Sealed vs Ported Subwoofers: Which Is Right For You?

Discussion in 'Subwoofers' started by Steve81, Apr 1, 2014.

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What is your favorite type of subwoofer?

  1. Sealed

    27 vote(s)
    67.5%
  2. Ported

    9 vote(s)
    22.5%
  3. Passive Radiator

    1 vote(s)
    2.5%
  4. Transmission Line

    1 vote(s)
    2.5%
  5. Other (Horn, Infinite Baffle, etc)

    2 vote(s)
    5.0%
  1. Steve81 Audioholics 5-O

    Steve81
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    Sealed vs ported subwoofers: it's one of the great debates within the A/V enthusiast community. Unfortunately, stereotypes plague the discussion; we've all heard the comments, "ported subs are slow and boomy", "sealed subs lack low end power", etc. Unfortunately, the stereotypes fail to tell the whole story. Interested in learning the real deal about how sealed and ported alignments compare?

    Read about Sealed vs Ported Subwoofers
    .


    [​IMG]

    Now the million dollar question is, what do you guys (and gals) think? What is your favorite type of subwoofer?
    Last edited by a moderator: Apr 1, 2014
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  2. Adam Audioholic Jedi

    Adam
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    I have both a ported and sealed SVS Ultra, and I like them both. They sound pretty much the same to me. There's currently no poll option for "both" or "either," though. :)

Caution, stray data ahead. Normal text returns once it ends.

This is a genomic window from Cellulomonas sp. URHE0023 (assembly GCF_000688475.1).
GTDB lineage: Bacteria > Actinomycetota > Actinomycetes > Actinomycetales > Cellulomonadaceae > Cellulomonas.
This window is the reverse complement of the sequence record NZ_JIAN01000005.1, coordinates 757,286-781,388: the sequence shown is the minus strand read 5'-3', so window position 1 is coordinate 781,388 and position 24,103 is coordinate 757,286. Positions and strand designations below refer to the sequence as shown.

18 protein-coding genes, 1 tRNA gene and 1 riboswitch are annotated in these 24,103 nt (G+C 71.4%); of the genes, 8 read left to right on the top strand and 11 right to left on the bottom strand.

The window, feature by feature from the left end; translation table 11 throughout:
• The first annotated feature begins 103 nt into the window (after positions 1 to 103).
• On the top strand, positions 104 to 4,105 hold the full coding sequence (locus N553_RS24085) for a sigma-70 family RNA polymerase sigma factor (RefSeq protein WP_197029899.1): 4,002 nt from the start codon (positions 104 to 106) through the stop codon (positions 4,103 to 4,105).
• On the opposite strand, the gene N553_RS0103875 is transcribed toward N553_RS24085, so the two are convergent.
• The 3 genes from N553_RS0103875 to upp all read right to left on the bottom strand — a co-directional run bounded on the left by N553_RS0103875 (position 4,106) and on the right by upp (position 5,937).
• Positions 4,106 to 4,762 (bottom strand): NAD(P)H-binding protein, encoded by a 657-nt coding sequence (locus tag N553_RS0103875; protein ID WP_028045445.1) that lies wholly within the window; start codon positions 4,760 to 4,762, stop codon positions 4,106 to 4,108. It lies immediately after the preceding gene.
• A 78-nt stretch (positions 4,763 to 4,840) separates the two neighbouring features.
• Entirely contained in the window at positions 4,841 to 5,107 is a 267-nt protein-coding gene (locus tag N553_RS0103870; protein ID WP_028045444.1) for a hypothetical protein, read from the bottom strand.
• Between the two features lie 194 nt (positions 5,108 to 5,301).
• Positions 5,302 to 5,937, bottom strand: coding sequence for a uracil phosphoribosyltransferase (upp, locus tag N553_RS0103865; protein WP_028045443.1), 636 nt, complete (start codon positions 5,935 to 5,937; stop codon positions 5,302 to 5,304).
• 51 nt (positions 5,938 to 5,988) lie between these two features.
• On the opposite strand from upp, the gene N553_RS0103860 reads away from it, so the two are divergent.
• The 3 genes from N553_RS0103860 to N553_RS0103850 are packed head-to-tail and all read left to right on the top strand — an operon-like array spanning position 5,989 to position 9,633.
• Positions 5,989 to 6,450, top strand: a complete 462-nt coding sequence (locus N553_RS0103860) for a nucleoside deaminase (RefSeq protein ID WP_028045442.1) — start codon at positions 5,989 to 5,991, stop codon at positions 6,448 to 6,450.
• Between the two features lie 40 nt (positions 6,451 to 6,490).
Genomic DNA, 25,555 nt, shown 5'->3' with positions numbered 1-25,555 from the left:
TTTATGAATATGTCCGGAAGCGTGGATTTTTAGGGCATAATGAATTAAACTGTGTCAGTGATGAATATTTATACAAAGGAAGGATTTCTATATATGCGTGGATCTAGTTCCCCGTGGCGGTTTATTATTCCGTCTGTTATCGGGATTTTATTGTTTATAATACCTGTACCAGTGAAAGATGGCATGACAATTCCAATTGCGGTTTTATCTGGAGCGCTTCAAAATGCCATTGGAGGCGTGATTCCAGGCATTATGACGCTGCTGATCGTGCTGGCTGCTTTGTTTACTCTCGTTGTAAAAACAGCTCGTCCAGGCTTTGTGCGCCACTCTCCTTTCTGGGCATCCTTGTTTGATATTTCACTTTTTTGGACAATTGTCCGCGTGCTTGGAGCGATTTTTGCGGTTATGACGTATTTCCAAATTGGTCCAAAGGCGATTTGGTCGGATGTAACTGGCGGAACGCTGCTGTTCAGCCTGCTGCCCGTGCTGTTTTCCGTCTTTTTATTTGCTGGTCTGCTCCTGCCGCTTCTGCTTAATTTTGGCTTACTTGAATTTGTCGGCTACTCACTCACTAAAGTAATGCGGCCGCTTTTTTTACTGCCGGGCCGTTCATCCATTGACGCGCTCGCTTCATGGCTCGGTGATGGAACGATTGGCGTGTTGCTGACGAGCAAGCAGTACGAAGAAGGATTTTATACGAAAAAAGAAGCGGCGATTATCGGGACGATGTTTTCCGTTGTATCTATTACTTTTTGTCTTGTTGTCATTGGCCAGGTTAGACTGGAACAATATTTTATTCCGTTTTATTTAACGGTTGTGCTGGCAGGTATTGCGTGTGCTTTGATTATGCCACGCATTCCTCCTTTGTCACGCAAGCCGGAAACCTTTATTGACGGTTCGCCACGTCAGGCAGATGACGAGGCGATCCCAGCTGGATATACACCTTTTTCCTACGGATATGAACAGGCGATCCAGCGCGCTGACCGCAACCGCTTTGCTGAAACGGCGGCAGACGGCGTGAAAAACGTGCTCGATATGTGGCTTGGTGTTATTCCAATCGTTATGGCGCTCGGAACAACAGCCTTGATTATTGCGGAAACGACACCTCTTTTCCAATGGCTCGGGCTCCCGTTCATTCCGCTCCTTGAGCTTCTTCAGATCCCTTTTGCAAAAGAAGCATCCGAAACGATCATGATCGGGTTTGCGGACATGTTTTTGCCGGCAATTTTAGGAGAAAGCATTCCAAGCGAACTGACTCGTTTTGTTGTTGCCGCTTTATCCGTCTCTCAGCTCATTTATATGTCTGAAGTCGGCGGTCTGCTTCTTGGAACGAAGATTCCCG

Adam,
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  3. shadyJ Audioholic Ninja

    shadyJ
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    Nice article Steve, a lucid and succinct treatment. One thing I think is worth mentioning is that sealed enclosures are really begging for a high excursion driver, but low excursion drivers can work fine in a ported enclosure, as long as they are limited from over excursion below the tuning point. High excursion drivers will work fine in ported enclosures too, of course, but you need a gigantic enclosure to get the most out of them.
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  4. 3db Audioholic Overlord

    3db